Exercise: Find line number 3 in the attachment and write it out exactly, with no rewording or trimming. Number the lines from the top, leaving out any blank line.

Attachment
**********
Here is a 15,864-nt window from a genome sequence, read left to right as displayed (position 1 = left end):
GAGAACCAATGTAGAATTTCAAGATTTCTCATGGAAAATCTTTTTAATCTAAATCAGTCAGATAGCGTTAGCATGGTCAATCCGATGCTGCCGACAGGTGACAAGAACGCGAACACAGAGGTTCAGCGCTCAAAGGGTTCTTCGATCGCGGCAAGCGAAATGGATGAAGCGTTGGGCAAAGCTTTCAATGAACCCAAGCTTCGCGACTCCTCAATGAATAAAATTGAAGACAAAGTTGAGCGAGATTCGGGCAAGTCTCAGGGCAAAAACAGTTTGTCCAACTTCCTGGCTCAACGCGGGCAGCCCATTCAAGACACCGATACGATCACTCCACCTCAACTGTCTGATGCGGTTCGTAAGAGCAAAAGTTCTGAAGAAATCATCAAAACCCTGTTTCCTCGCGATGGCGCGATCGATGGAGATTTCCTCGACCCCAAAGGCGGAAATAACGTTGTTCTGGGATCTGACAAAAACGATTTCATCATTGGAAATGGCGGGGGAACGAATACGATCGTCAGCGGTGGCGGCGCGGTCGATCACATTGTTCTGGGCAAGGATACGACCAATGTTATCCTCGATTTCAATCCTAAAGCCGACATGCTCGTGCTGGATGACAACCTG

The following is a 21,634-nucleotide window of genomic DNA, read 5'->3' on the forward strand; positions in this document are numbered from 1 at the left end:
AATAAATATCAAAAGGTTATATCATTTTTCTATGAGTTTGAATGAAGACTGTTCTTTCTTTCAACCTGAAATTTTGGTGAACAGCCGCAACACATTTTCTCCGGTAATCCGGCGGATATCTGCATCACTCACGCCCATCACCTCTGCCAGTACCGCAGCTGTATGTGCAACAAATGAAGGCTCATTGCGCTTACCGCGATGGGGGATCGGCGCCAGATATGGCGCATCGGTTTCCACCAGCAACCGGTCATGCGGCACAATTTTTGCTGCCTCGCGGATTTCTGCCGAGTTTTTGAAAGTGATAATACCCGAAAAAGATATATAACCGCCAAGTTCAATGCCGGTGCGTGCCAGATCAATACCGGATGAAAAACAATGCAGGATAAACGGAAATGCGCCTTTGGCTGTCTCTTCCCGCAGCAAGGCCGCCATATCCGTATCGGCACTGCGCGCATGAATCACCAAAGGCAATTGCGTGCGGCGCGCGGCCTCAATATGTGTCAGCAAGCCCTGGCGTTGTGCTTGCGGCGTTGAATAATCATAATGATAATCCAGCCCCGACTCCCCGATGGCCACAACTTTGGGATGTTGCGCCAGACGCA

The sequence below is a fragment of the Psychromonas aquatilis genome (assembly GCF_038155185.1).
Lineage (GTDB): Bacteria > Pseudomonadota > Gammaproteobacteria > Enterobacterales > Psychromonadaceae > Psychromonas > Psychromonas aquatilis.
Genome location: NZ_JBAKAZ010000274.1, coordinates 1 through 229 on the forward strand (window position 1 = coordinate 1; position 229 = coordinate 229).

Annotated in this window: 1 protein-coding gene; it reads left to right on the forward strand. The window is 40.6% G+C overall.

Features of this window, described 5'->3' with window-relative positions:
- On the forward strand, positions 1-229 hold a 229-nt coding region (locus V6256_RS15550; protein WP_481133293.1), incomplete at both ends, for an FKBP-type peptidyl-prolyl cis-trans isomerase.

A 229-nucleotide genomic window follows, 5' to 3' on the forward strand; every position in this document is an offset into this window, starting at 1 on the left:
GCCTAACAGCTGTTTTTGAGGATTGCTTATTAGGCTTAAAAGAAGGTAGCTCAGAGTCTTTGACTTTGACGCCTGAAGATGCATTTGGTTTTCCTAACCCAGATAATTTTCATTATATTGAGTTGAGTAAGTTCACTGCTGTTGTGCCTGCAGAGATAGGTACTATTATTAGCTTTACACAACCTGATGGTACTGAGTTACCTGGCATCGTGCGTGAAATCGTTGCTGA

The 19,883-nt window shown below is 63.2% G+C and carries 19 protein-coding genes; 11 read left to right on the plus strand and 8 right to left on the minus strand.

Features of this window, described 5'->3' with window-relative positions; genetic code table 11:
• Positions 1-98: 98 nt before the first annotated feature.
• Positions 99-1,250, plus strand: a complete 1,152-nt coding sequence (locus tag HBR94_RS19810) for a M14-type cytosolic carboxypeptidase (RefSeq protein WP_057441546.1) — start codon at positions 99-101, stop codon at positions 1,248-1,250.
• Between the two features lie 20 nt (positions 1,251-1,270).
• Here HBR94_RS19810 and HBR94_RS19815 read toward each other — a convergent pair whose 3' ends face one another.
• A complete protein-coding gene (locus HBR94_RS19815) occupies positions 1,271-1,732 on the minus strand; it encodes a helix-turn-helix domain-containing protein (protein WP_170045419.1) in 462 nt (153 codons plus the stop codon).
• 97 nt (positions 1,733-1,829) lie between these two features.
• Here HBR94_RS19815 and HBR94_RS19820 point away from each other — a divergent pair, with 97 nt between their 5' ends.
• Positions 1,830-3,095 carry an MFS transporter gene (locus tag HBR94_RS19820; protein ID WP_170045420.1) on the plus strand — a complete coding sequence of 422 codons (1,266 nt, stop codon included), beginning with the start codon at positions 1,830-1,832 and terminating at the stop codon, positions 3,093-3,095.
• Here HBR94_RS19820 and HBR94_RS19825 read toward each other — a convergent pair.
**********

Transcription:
The following is a 21,634-nucleotide window of genomic DNA, read 5'->3' on the forward strand; positions in this document are numbered from 1 at the left end: